Two Types of Streamers and Attitudes to and from Them (In My Experience)

At the time of writing this, I just got finished chatting to Shell (my partner) about streaming and the idea of full-time streaming, and as I was talking about it I explained a very simplistic idea, which I would say 90% of the time applies.

There are two types of streamer that I tend to see. Community Streamers and Branded Streamers.

There are some examples of crossovers here but these are two very distinct things I have found. Community streamers (which I identify as) tend to be smaller streamers. They tend to be variety streamers and they tend to have a very tight group of regulars and slow growth. Some, like me, tend to have shaky schedules week on week due to other commitments in life and tend to be part-time.

Branded streamers tend to stick to a strict schedule and tend to stick to one or two games. They have a community based around the game they play that grows quickly, because the community that builds knows exactly what they are getting. The streamer conforms to a brand standard that people can always come back to. A lot of these streamers tend to be more full-time.

Now, something that has, for a while, bothered me is that there are some streamers from both sides of this fence that like to throw negativity over the other side of the fence, and as someone who identifies as a community streamer, I see a lot more of this from the smaller, community based streamers than the other way. It’s a minority, to be sure. Most streamers I know are damned fine people. There are a few that are very self-centred and bitter.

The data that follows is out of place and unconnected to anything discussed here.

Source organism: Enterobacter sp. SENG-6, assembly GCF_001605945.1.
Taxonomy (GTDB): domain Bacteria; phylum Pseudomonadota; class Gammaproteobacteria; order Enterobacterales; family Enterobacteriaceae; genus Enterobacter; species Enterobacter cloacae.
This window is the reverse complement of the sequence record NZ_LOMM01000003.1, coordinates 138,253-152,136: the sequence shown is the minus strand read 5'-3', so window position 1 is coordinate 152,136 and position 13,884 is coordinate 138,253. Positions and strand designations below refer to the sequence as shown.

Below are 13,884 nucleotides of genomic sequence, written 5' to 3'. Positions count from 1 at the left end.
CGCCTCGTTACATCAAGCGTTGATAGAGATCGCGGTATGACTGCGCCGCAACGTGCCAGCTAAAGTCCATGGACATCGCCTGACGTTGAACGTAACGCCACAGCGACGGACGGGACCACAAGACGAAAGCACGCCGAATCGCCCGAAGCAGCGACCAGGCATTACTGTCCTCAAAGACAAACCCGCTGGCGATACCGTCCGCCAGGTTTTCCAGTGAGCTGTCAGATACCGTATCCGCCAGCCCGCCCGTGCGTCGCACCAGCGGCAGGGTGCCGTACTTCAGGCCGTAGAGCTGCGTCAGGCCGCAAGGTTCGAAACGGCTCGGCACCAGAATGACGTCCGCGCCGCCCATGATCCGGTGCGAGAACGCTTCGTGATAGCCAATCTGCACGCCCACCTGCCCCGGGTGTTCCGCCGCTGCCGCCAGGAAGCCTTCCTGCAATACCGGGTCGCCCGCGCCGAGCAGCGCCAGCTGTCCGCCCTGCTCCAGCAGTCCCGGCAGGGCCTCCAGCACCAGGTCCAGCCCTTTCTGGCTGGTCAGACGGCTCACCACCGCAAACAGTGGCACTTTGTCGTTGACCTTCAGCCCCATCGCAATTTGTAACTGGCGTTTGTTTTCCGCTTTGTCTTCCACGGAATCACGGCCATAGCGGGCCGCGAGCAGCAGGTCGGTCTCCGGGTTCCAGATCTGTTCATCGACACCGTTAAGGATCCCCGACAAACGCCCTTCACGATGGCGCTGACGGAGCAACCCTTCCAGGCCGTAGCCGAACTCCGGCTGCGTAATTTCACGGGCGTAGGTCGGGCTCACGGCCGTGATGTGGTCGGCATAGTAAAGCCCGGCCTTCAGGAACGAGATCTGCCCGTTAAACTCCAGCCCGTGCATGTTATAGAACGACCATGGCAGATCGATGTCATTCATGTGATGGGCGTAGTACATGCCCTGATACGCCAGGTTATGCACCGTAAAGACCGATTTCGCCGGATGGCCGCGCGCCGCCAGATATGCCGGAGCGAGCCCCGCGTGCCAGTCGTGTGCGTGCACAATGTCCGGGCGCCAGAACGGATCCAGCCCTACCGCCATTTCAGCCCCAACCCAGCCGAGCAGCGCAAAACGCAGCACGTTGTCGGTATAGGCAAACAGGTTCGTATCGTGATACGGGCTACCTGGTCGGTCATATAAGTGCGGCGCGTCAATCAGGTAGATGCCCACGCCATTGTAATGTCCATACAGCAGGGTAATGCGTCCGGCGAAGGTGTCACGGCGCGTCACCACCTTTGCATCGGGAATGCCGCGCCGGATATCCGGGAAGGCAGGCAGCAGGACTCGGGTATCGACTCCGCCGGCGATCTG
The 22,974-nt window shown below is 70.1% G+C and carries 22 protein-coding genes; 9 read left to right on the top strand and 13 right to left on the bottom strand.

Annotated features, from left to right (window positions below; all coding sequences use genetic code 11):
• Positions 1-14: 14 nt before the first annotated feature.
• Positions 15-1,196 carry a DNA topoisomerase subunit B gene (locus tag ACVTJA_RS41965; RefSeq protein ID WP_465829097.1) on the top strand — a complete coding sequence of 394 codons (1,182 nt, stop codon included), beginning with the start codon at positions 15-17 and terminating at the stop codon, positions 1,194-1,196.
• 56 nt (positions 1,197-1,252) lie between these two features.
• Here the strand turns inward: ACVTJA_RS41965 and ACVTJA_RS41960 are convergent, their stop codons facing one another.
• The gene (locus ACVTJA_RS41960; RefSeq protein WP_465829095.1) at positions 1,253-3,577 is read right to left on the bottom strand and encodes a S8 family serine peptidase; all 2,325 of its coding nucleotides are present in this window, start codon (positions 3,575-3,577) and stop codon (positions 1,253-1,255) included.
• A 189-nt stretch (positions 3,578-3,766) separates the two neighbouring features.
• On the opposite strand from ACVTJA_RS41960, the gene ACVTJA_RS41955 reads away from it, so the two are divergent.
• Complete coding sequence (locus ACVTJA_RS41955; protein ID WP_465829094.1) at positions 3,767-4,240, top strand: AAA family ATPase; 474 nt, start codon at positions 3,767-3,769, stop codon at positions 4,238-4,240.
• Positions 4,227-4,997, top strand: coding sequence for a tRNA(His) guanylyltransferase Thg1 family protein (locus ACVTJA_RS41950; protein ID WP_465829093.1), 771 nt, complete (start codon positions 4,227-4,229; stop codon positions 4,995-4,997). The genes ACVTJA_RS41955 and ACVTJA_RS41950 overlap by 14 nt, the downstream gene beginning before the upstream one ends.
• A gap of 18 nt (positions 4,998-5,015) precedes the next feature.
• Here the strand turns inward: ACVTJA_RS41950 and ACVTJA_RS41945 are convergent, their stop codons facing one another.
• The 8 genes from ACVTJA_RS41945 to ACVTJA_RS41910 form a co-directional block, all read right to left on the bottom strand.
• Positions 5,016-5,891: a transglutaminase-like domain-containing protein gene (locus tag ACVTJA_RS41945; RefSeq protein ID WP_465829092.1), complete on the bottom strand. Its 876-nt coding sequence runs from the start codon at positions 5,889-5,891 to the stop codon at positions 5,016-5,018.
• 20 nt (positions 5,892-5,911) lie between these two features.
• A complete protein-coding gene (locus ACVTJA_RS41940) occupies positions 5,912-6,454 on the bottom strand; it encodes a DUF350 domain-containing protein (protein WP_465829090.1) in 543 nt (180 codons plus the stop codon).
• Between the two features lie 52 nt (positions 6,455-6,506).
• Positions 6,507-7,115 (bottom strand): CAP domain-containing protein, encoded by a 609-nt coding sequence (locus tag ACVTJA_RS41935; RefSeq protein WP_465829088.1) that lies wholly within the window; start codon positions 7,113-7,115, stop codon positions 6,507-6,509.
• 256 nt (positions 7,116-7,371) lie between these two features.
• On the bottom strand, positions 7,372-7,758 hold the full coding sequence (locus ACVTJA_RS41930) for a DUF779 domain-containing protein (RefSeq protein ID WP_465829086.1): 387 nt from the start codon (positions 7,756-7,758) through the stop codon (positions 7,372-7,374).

I have always been someone who has conformed to the idea of “Let people do”. I like the idea of letting people do what they want to do. Anything is fine as long as you’re not recklessly harming yourself or others around you, which is why I get saddened a lot by people getting frustrated by others. One of the main complaints I see from community minded streamers towards more branded streamers is their reliance on playing “trending” or popular games to get ahead. I’ve seen small streamers getting angry on Twitter because they can’t grow unless they play trending games (which is entirely untrue in my opinion, I’ve done just fine). I have seen streamers ridicule larger, more popular full-time streamers for their way of doing things.

Smaller streamers. You always have the choice of how you stream. So do they. They did their thing. You do yours. Stop worrying about what others are doing and focus on your content.

The other thing I have seen though, which I also have to question, is bigger streamers saying things such as “I grind 60 hours a week to get where I am. What are you doing?” I can only speak for myself but I only manage about 20ish hours a week on average because I can’t afford to stream full-time. I mean I am not personally targeted by this, I’m using myself as an example. I am happy with what I am doing but it makes me wonder, if streaming is a “grind” to do it full-time for a living, is it any better than any other job?

It’s made me think extensively about myself and my stream and I find myself asking the question “Do I want to stream full-time?”. The answer used to be yes, but these days I am not so sure.

Streaming for me is a getaway. Somewhere I can be a bit silly and hang out with and make lots of new friends. I am a partnered streamer and money I make doing it goes into buying new games and equipment to stream with and it works for me. I don’t want that to become a super stressful thing. I have had main games on my channel come and go because I got frustrated playing the same thing. Branded streaming is not my thing.